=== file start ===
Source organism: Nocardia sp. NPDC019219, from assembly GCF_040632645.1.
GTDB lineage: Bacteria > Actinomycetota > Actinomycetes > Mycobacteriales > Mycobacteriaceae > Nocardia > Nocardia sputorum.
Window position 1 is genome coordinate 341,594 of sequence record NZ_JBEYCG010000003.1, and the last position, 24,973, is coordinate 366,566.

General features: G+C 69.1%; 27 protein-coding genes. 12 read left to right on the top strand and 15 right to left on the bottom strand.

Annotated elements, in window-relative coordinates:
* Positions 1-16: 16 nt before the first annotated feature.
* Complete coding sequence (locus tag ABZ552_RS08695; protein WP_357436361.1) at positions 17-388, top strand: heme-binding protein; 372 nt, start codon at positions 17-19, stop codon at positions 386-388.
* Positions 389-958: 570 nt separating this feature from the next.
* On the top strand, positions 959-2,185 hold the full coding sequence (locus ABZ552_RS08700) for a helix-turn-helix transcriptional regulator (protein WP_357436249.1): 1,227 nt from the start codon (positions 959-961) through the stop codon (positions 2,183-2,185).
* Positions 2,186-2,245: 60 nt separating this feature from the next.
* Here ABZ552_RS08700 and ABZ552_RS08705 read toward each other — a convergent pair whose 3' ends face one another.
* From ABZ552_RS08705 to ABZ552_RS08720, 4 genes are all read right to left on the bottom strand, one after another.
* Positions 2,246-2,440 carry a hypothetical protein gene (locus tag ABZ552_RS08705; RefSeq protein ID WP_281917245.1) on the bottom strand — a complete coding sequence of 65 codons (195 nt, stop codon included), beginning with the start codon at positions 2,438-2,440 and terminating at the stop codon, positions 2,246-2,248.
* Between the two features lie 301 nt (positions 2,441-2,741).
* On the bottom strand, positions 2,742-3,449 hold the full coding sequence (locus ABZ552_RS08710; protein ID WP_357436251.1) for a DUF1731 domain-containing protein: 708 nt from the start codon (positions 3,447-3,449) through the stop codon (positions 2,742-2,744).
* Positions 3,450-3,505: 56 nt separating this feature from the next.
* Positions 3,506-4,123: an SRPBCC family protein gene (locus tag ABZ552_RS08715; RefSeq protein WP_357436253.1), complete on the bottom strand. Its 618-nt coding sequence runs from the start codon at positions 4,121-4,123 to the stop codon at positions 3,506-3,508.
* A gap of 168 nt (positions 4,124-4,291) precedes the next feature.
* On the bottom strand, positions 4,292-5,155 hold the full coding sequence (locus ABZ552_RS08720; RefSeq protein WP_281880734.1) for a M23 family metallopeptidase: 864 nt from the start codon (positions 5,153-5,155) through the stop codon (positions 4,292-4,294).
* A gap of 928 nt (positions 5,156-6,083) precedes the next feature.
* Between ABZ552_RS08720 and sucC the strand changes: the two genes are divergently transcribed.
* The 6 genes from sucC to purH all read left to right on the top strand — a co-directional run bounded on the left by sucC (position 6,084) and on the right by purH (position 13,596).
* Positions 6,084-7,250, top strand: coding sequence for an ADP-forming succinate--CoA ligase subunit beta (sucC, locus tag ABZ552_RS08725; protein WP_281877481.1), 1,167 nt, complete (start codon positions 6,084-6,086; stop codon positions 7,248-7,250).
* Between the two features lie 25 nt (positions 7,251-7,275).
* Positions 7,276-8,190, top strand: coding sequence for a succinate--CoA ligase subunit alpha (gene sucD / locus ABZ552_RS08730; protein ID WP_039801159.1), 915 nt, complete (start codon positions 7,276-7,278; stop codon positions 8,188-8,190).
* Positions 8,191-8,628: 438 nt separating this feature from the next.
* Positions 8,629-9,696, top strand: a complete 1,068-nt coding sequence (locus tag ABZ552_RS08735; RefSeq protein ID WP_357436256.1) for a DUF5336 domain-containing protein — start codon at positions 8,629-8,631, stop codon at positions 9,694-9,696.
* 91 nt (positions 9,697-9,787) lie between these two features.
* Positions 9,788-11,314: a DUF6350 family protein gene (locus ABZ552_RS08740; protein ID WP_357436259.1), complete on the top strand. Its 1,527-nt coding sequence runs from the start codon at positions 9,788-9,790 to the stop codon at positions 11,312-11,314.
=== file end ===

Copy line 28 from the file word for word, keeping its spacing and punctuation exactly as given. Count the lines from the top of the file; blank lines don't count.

* 91 nt (positions 9,697-9,787) lie between these two features.